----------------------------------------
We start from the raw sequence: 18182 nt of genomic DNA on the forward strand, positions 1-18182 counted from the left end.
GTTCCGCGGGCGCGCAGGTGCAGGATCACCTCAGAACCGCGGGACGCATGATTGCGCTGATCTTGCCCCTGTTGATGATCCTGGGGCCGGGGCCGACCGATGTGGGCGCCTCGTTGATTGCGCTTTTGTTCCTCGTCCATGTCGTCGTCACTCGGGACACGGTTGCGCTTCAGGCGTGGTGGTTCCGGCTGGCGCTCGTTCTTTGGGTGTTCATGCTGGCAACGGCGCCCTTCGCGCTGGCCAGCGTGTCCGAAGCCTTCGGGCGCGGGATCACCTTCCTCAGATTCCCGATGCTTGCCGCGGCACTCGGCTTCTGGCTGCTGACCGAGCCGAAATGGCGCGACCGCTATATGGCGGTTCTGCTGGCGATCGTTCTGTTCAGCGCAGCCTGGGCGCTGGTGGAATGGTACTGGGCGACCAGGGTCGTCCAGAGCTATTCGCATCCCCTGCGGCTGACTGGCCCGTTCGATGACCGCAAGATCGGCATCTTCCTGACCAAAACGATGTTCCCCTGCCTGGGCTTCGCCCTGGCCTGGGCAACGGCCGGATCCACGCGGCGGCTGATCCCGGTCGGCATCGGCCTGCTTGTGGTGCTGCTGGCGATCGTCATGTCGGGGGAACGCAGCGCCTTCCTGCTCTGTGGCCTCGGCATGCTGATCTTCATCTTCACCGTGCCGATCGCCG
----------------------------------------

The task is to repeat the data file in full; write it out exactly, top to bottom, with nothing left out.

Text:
We start from the raw sequence: 18182 nt of genomic DNA on the forward strand, positions 1-18182 counted from the left end.
GTTCCGCGGGCGCGCAGGTGCAGGATCACCTCAGAACCGCGGGACGCATGATTGCGCTGATCTTGCCCCTGTTGATGATCCTGGGGCCGGGGCCGACCGATGTGGGCGCCTCGTTGATTGCGCTTTTGTTCCTCGTCCATGTCGTCGTCACTCGGGACACGGTTGCGCTTCAGGCGTGGTGGTTCCGGCTGGCGCTCGTTCTTTGGGTGTTCATGCTGGCAACGGCGCCCTTCGCGCTGGCCAGCGTGTCCGAAGCCTTCGGGCGCGGGATCACCTTCCTCAGATTCCCGATGCTTGCCGCGGCACTCGGCTTCTGGCTGCTGACCGAGCCGAAATGGCGCGACCGCTATATGGCGGTTCTGCTGGCGATCGTTCTGTTCAGCGCAGCCTGGGCGCTGGTGGAATGGTACTGGGCGACCAGGGTCGTCCAGAGCTATTCGCATCCCCTGCGGCTGACTGGCCCGTTCGATGACCGCAAGATCGGCATCTTCCTGACCAAAACGATGTTCCCCTGCCTGGGCTTCGCCCTGGCCTGGGCAACGGCCGGATCCACGCGGCGGCTGATCCCGGTCGGCATCGGCCTGCTTGTGGTGCTGCTGGCGATCGTCATGTCGGGGGAACGCAGCGCCTTCCTGCTCTGTGGCCTCGGCATGCTGATCTTCATCTTCACCGTGCCGATCGCCG